“I love Hollywood. … Everybody's plastic, but I love plastic.” Andy Warhol
When speaking of the United States’ influence on global culture, we cannot but mention Hollywood. It may even be one of America’s best instruments. In the past, children in different countries watched quite different cartoons and movies. Over the last decades, new generations worldwide have watched almost the same - no matter where they were born.
As any other business, film studios seek to earn more money. So, all they need is big box office returns. In Russia, a poet is more than a poet. In America, an actor is more than an actor. For example, if Ben Affleck happens to engage in a dispute with a theology professor on religion or with a businessman on business, for most of the Americans his view will be important. Emma Watson would hardly be able to speak about feminism at the UN were it not for her role in Harry Potter.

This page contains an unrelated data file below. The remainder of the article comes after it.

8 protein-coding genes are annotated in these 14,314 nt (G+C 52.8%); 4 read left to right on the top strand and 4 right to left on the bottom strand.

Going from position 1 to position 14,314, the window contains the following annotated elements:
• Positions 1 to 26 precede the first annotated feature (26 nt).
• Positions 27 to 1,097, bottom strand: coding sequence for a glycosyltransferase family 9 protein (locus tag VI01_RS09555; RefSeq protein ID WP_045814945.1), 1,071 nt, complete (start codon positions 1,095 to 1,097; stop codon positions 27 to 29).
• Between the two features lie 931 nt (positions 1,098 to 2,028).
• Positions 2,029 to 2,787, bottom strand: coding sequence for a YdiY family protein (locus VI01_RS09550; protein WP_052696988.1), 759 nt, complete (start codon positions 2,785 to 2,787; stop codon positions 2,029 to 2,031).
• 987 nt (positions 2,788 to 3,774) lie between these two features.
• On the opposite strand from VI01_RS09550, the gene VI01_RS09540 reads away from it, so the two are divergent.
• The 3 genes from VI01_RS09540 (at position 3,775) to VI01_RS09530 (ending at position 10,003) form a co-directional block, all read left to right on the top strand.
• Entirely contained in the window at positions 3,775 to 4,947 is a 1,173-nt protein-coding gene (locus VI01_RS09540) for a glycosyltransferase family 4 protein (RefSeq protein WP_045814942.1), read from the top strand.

This is why the “P.C. police” keep an eye on celebrities’ tweeters and see to it that ethnic and sexual minorities be appropriately represented in movies. But many screenwriters, directors and actors do not need this as they do what they do not so much for money as for the love of the audience. This is why in 1978 Marlon Brando rejected Oscar and let Sacheen Littlefeather come out on stage to speak about repressions against American Indians in the United States. Today such speeches have become usual and nobody has to reject his Oscar any longer to make them happen.
In 2014, two members of the Oscar Academy Jury confessed that they voted for 12 Years a Slave without watching the movie just because it was socially significant. Quentin Tarantino’s movie is a western about slaves revenging on their white owners. And they say he is going to make one more such movie.